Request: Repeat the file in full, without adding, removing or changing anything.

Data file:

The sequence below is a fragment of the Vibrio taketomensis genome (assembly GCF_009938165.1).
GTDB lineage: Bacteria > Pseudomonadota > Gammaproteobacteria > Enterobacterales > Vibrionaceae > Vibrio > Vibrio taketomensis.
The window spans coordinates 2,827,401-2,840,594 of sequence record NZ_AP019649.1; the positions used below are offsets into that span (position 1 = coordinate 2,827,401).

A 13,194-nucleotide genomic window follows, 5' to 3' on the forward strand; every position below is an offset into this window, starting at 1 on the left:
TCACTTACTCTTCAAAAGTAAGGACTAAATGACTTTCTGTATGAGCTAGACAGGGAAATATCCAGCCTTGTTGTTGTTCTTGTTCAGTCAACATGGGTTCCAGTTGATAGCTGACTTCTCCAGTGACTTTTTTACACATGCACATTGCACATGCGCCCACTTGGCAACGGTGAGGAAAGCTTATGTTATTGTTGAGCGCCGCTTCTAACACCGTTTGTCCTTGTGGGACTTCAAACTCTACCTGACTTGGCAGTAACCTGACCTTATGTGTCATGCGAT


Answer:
The sequence below is a fragment of the Vibrio taketomensis genome (assembly GCF_009938165.1).
GTDB lineage: Bacteria > Pseudomonadota > Gammaproteobacteria > Enterobacterales > Vibrionaceae > Vibrio > Vibrio taketomensis.
The window spans coordinates 2,827,401-2,840,594 of sequence record NZ_AP019649.1; the positions used below are offsets into that span (position 1 = coordinate 2,827,401).

A 13,194-nucleotide genomic window follows, 5' to 3' on the forward strand; every position below is an offset into this window, starting at 1 on the left:
TCACTTACTCTTCAAAAGTAAGGACTAAATGACTTTCTGTATGAGCTAGACAGGGAAATATCCAGCCTTGTTGTTGTTCTTGTTCAGTCAACATGGGTTCCAGTTGATAGCTGACTTCTCCAGTGACTTTTTTACACATGCACATTGCACATGCGCCCACTTGGCAACGGTGAGGAAAGCTTATGTTATTGTTGAGCGCCGCTTCTAACACCGTTTGTCCTTGTGGGACTTCAAACTCTACCTGACTTGGCAGTAACCTGACCTTATGTGTCATGCGAT